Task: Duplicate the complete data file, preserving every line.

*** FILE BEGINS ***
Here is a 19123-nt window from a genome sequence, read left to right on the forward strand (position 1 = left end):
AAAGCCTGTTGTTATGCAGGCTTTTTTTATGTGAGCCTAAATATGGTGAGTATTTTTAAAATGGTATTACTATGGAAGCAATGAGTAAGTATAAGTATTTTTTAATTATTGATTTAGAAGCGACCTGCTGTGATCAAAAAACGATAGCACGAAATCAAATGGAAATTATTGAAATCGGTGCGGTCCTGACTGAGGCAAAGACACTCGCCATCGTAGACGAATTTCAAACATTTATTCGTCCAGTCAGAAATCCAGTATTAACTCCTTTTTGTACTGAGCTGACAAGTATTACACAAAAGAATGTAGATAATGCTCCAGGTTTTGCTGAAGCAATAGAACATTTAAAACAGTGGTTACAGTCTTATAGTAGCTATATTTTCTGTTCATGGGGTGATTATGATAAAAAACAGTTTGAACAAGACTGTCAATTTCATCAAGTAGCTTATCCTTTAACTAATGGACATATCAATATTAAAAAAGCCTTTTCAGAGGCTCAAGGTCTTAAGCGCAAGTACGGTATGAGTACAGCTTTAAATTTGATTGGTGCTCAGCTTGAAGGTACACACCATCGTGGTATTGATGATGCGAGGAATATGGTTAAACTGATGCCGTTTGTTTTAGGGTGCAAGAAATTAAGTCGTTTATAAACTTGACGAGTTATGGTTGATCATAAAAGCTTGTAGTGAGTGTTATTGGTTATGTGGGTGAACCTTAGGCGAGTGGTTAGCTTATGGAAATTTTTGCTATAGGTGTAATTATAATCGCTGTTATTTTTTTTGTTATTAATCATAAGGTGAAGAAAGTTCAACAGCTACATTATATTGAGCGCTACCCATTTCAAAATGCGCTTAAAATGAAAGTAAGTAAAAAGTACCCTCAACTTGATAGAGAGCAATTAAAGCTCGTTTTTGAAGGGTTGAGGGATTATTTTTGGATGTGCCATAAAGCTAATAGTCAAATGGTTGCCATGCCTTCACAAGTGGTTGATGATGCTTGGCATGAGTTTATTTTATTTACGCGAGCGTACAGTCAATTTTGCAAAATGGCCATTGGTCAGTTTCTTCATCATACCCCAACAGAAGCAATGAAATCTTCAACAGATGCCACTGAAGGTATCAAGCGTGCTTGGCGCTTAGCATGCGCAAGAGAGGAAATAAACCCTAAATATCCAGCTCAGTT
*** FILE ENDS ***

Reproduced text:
Here is a 19123-nt window from a genome sequence, read left to right on the forward strand (position 1 = left end):
AAAGCCTGTTGTTATGCAGGCTTTTTTTATGTGAGCCTAAATATGGTGAGTATTTTTAAAATGGTATTACTATGGAAGCAATGAGTAAGTATAAGTATTTTTTAATTATTGATTTAGAAGCGACCTGCTGTGATCAAAAAACGATAGCACGAAATCAAATGGAAATTATTGAAATCGGTGCGGTCCTGACTGAGGCAAAGACACTCGCCATCGTAGACGAATTTCAAACATTTATTCGTCCAGTCAGAAATCCAGTATTAACTCCTTTTTGTACTGAGCTGACAAGTATTACACAAAAGAATGTAGATAATGCTCCAGGTTTTGCTGAAGCAATAGAACATTTAAAACAGTGGTTACAGTCTTATAGTAGCTATATTTTCTGTTCATGGGGTGATTATGATAAAAAACAGTTTGAACAAGACTGTCAATTTCATCAAGTAGCTTATCCTTTAACTAATGGACATATCAATATTAAAAAAGCCTTTTCAGAGGCTCAAGGTCTTAAGCGCAAGTACGGTATGAGTACAGCTTTAAATTTGATTGGTGCTCAGCTTGAAGGTACACACCATCGTGGTATTGATGATGCGAGGAATATGGTTAAACTGATGCCGTTTGTTTTAGGGTGCAAGAAATTAAGTCGTTTATAAACTTGACGAGTTATGGTTGATCATAAAAGCTTGTAGTGAGTGTTATTGGTTATGTGGGTGAACCTTAGGCGAGTGGTTAGCTTATGGAAATTTTTGCTATAGGTGTAATTATAATCGCTGTTATTTTTTTTGTTATTAATCATAAGGTGAAGAAAGTTCAACAGCTACATTATATTGAGCGCTACCCATTTCAAAATGCGCTTAAAATGAAAGTAAGTAAAAAGTACCCTCAACTTGATAGAGAGCAATTAAAGCTCGTTTTTGAAGGGTTGAGGGATTATTTTTGGATGTGCCATAAAGCTAATAGTCAAATGGTTGCCATGCCTTCACAAGTGGTTGATGATGCTTGGCATGAGTTTATTTTATTTACGCGAGCGTACAGTCAATTTTGCAAAATGGCCATTGGTCAGTTTCTTCATCATACCCCAACAGAAGCAATGAAATCTTCAACAGATGCCACTGAAGGTATCAAGCGTGCTTGGCGCTTAGCATGCGCAAGAGAGGAAATAAACCCTAAATATCCAGCTCAGTT